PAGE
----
Stokes 'blessed' to have played in New Zealand-England classic and has no follow-on regrets
Ben Stokes felt "blessed" to have taken part in one of the all-time great Test finishes and has no regrets in enforcing the follow-on despite England's one-run loss to New Zealand.
Neil Wagner took four wickets, including the final scalp of James Anderson, as England were bowled for 256 requiring 258 for victory.
It meant the series finished tied at 1-1, while New Zealand became only the fourth team to win a Test having been forced to follow-on.
"It is disappointing to not win, but we look at the bigger picture," England captain Stokes told BT Sport.
"What everyone has enjoyed here today is probably bigger than any disappointment at the moment.
"Being in that situation in the last half an hour, it is everything you wish for.
"And even though we came out on the wrong side of it, you can't help but feel blessed that we managed to be a part of an incredible game like that."
England declared with two wickets remaining in their first innings and asked New Zealand to bat again after knocking the Black Caps over for 209.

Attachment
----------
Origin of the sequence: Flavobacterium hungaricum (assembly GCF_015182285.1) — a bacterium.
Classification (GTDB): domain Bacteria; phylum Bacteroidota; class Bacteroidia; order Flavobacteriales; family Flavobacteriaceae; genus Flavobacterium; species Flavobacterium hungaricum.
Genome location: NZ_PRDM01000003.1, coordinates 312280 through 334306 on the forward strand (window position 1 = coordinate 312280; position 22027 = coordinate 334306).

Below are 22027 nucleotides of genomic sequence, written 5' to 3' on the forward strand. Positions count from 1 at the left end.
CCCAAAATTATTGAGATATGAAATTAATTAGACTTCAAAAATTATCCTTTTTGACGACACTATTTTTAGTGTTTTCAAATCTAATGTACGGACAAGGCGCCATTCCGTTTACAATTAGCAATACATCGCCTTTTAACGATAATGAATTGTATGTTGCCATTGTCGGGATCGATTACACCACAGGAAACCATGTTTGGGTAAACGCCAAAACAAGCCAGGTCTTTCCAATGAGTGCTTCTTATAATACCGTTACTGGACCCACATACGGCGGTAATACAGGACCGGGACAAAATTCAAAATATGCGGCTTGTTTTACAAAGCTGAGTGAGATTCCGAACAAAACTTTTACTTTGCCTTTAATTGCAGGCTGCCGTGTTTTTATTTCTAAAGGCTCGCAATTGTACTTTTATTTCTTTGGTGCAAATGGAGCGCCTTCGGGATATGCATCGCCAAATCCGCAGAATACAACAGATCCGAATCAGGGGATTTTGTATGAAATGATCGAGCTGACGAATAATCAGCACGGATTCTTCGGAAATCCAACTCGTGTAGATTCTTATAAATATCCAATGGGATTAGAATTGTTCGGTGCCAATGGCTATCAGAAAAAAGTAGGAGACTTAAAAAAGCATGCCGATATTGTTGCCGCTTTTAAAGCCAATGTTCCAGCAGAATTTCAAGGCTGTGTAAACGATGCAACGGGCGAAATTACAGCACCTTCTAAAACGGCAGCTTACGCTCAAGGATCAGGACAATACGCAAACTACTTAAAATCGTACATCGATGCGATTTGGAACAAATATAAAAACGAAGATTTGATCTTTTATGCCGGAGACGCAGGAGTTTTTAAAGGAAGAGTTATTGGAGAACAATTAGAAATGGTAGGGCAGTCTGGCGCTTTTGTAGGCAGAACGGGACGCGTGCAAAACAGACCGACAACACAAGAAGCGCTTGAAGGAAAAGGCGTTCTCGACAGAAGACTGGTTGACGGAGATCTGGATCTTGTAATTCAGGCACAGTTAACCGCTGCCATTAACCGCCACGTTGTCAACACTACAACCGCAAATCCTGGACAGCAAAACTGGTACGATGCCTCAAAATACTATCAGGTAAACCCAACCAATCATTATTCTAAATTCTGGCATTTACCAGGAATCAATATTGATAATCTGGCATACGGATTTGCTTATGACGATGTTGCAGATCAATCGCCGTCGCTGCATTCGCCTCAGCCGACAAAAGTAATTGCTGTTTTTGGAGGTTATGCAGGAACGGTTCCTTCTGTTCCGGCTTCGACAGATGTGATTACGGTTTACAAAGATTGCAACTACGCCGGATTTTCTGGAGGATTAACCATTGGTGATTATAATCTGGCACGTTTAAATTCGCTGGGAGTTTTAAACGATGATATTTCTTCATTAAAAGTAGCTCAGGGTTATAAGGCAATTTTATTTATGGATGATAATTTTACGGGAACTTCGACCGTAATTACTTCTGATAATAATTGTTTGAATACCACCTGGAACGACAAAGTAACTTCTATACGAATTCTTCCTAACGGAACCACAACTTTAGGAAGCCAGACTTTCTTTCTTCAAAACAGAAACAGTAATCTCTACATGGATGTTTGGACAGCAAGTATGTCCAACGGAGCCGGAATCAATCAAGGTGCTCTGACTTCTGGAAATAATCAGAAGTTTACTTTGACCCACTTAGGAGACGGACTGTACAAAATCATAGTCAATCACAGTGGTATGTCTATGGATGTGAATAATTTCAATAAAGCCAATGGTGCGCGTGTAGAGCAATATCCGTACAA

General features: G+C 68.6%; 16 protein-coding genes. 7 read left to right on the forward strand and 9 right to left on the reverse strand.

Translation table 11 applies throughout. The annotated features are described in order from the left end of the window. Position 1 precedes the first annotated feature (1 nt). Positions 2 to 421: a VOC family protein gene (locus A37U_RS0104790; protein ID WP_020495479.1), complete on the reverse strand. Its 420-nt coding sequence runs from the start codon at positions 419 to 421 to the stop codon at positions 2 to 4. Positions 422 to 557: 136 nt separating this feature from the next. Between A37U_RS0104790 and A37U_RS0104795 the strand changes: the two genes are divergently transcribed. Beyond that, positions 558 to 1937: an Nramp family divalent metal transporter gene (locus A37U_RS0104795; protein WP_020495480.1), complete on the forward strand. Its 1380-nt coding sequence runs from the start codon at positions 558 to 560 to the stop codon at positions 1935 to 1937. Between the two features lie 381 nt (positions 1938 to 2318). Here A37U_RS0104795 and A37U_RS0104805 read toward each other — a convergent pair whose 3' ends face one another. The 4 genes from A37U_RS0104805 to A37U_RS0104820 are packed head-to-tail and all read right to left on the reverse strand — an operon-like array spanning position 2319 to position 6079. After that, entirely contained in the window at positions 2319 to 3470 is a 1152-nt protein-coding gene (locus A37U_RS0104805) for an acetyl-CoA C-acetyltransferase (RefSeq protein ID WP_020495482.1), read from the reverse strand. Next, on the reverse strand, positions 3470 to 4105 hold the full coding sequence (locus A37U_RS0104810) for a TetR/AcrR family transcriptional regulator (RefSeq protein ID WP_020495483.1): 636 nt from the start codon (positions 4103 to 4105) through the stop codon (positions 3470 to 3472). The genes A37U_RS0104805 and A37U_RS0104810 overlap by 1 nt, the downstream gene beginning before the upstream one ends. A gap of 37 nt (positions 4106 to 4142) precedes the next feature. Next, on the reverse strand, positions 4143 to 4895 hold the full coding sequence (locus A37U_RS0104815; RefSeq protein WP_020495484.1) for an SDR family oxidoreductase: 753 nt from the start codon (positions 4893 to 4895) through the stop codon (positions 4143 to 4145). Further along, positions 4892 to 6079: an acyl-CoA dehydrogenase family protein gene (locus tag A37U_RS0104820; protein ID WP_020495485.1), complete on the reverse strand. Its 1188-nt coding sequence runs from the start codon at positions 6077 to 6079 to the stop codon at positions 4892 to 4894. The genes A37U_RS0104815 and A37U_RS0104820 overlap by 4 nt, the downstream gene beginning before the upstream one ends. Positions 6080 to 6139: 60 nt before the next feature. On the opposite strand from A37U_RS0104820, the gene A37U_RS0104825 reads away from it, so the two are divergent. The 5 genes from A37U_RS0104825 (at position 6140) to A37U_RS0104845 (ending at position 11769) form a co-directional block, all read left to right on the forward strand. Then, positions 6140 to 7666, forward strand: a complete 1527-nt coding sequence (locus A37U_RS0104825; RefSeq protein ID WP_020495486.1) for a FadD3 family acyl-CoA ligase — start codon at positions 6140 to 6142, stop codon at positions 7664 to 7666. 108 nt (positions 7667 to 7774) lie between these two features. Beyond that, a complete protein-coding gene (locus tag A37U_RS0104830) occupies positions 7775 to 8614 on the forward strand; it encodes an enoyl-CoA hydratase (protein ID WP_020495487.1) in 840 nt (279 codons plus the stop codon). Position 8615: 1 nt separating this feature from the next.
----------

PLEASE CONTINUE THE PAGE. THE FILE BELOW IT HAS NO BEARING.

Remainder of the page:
But instead of going back to the crease to give New Zealand something to chase, Stokes opted to have the hosts bat again – a decision he would not change.
"Imagine captaining in hindsight? That's not something I would ever do," he said.
"It was always our game to lose once we had enforced the follow-on. The logic was our bowlers had ripped through their top order three innings in a row and we knew New Zealand had to play pretty much the perfect game to put us in a situation like this.
"Batting in the last innings chasing 250 is not something we were worried about, but you have to give huge credit to New Zealand not just for the way they batted in their second innings but the way they bowled and managed to get early wickets with not too many runs on the board.
"Other teams are allowed to pay better than us and New Zealand played better than us this week."
Stokes said Anderson's reaction to being the final wicket, where he walked off smiling, summed up the feeling of everyone playing in the Test match.
"I didn't know how Jimmy would react when he walked off," Stokes added.
"He's been in those positions before where he's walked off disappointed, but the fact he was walking off smiling made everything we talk and speak about true and a reality."